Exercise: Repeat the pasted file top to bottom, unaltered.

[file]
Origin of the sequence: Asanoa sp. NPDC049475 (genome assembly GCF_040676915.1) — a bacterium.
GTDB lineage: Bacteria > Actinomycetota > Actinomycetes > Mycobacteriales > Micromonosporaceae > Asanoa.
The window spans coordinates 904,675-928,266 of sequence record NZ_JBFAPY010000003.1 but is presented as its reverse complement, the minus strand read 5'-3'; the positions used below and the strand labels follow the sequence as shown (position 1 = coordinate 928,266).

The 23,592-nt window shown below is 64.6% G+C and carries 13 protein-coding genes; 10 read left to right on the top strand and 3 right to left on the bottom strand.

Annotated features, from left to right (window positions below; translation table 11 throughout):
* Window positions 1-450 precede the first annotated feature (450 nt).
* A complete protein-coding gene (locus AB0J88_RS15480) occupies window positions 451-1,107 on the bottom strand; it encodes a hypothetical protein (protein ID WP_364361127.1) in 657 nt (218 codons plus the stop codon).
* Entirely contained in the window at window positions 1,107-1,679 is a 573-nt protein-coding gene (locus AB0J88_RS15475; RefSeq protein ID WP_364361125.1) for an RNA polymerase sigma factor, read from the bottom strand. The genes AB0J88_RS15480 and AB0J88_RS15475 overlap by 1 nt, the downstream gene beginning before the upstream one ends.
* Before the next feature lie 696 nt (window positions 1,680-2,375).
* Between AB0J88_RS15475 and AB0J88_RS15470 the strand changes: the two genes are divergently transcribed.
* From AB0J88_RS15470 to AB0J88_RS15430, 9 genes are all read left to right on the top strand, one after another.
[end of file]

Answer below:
Origin of the sequence: Asanoa sp. NPDC049475 (genome assembly GCF_040676915.1) — a bacterium.
GTDB lineage: Bacteria > Actinomycetota > Actinomycetes > Mycobacteriales > Micromonosporaceae > Asanoa.
The window spans coordinates 904,675-928,266 of sequence record NZ_JBFAPY010000003.1 but is presented as its reverse complement, the minus strand read 5'-3'; the positions used below and the strand labels follow the sequence as shown (position 1 = coordinate 928,266).

The 23,592-nt window shown below is 64.6% G+C and carries 13 protein-coding genes; 10 read left to right on the top strand and 3 right to left on the bottom strand.

Annotated features, from left to right (window positions below; translation table 11 throughout):
* Window positions 1-450 precede the first annotated feature (450 nt).
* A complete protein-coding gene (locus AB0J88_RS15480) occupies window positions 451-1,107 on the bottom strand; it encodes a hypothetical protein (protein ID WP_364361127.1) in 657 nt (218 codons plus the stop codon).
* Entirely contained in the window at window positions 1,107-1,679 is a 573-nt protein-coding gene (locus AB0J88_RS15475; RefSeq protein ID WP_364361125.1) for an RNA polymerase sigma factor, read from the bottom strand. The genes AB0J88_RS15480 and AB0J88_RS15475 overlap by 1 nt, the downstream gene beginning before the upstream one ends.
* Before the next feature lie 696 nt (window positions 1,680-2,375).
* Between AB0J88_RS15475 and AB0J88_RS15470 the strand changes: the two genes are divergently transcribed.
* From AB0J88_RS15470 to AB0J88_RS15430, 9 genes are all read left to right on the top strand, one after another.